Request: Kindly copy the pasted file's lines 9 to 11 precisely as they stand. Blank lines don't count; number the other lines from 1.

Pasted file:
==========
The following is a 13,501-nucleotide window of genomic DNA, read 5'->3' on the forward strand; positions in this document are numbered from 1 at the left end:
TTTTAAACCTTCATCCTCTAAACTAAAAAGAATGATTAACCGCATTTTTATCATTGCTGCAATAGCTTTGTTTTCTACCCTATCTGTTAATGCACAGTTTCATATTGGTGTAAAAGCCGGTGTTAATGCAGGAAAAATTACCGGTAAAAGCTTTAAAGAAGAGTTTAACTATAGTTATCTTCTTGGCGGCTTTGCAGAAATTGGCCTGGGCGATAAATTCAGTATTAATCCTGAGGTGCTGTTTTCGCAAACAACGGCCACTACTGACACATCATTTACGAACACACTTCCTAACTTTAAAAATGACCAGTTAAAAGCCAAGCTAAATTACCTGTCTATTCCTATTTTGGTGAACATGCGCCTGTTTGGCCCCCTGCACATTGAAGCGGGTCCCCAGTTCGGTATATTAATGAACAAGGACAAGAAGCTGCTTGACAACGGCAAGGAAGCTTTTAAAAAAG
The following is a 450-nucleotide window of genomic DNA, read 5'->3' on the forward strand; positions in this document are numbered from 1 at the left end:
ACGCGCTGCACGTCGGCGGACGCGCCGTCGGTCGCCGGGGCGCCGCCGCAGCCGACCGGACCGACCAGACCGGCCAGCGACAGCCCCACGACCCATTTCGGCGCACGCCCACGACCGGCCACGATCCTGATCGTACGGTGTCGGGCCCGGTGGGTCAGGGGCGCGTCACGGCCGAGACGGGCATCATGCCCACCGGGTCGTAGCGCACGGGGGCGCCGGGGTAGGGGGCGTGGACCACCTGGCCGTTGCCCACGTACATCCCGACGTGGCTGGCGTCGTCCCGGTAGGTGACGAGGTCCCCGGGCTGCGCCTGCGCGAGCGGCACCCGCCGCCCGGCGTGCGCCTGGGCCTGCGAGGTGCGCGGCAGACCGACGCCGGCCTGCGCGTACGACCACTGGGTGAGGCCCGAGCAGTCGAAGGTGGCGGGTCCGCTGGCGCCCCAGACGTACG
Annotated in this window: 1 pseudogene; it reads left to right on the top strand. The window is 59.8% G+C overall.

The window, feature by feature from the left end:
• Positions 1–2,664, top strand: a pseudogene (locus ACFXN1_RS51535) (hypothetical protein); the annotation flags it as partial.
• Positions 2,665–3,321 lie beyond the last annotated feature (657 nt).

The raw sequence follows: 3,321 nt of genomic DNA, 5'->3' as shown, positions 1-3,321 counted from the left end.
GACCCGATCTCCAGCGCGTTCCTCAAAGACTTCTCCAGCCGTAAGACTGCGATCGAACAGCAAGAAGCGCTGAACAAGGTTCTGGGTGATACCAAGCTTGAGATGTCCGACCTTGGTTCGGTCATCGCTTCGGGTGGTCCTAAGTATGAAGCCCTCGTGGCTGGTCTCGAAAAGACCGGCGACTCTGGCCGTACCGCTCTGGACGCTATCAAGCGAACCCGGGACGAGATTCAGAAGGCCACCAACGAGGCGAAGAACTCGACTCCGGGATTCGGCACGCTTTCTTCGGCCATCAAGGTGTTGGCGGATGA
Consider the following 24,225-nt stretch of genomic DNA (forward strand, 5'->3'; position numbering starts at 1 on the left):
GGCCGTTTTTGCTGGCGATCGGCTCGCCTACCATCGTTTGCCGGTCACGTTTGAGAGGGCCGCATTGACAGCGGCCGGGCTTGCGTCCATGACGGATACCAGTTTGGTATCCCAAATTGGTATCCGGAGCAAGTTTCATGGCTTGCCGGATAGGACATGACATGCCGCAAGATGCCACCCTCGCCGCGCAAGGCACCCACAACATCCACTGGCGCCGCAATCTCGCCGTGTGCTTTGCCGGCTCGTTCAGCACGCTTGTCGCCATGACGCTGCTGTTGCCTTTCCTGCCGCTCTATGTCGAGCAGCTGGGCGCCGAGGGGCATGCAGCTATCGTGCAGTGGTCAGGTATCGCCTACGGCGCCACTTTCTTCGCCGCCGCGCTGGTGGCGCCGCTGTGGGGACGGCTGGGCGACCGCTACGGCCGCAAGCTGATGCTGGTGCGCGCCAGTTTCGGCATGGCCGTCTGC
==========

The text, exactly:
The raw sequence follows: 3,321 nt of genomic DNA, 5'->3' as shown, positions 1-3,321 counted from the left end.
GACCCGATCTCCAGCGCGTTCCTCAAAGACTTCTCCAGCCGTAAGACTGCGATCGAACAGCAAGAAGCGCTGAACAAGGTTCTGGGTGATACCAAGCTTGAGATGTCCGACCTTGGTTCGGTCATCGCTTCGGGTGGTCCTAAGTATGAAGCCCTCGTGGCTGGTCTCGAAAAGACCGGCGACTCTGGCCGTACCGCTCTGGACGCTATCAAGCGAACCCGGGACGAGATTCAGAAGGCCACCAACGAGGCGAAGAACTCGACTCCGGGATTCGGCACGCTTTCTTCGGCCATCAAGGTGTTGGCGGATGA
Consider the following 24,225-nt stretch of genomic DNA (forward strand, 5'->3'; position numbering starts at 1 on the left):